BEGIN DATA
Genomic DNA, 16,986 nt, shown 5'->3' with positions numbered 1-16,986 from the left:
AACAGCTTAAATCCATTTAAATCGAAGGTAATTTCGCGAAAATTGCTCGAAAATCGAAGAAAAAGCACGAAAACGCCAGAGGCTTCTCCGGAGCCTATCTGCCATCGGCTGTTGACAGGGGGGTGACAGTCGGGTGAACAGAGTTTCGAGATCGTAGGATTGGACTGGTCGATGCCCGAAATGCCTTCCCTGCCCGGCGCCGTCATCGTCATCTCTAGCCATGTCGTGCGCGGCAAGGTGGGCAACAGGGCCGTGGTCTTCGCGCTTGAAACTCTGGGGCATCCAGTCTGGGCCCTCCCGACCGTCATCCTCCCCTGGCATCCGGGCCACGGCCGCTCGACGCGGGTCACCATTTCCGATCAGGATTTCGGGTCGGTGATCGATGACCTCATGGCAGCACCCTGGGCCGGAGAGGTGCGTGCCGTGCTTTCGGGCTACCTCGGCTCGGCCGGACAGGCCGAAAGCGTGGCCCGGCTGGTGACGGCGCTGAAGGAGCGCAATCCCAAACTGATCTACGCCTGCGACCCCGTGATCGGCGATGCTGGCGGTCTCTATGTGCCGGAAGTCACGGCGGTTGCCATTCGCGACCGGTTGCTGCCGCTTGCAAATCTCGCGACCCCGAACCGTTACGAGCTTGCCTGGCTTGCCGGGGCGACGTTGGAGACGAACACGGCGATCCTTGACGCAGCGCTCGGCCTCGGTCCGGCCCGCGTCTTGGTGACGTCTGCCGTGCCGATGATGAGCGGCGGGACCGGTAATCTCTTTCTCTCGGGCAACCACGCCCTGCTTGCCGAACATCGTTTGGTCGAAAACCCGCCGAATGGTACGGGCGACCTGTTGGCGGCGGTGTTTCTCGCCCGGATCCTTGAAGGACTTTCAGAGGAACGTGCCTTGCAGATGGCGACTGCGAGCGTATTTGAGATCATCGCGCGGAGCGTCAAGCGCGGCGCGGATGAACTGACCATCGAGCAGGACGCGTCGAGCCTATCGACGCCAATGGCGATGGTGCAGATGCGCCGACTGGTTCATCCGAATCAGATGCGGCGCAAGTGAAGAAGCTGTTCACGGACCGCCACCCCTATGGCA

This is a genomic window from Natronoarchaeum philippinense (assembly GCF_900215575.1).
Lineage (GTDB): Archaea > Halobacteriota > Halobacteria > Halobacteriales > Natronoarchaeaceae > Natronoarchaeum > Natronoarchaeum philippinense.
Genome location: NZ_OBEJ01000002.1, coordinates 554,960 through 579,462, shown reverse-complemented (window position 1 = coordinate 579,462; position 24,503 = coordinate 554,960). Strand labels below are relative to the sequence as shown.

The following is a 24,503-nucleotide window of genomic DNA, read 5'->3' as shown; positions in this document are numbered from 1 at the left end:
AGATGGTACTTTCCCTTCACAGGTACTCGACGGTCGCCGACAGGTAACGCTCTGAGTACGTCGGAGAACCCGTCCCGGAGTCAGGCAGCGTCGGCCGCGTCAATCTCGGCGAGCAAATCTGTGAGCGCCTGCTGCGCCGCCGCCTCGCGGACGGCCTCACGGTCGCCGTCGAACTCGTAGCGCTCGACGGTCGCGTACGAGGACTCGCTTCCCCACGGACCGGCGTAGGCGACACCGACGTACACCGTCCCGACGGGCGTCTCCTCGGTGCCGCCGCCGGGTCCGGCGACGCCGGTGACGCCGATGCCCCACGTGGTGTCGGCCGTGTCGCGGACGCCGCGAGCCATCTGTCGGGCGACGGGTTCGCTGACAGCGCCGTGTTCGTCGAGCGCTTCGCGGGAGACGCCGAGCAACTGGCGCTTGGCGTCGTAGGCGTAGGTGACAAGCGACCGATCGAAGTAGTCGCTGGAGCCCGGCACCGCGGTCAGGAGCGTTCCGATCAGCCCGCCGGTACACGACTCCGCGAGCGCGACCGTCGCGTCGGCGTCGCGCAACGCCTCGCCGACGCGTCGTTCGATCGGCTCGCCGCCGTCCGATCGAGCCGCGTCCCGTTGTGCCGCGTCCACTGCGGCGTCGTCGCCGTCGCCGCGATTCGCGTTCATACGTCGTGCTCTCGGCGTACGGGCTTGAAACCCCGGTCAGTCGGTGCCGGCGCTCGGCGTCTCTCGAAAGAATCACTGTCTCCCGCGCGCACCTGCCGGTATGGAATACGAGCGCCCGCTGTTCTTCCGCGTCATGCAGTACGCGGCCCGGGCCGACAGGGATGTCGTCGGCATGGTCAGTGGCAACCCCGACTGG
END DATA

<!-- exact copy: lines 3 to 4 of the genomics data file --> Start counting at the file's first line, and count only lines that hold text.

This is a genomic window from Natronoarchaeum philippinense (assembly GCF_900215575.1).
Lineage (GTDB): Archaea > Halobacteriota > Halobacteria > Halobacteriales > Natronoarchaeaceae > Natronoarchaeum > Natronoarchaeum philippinense.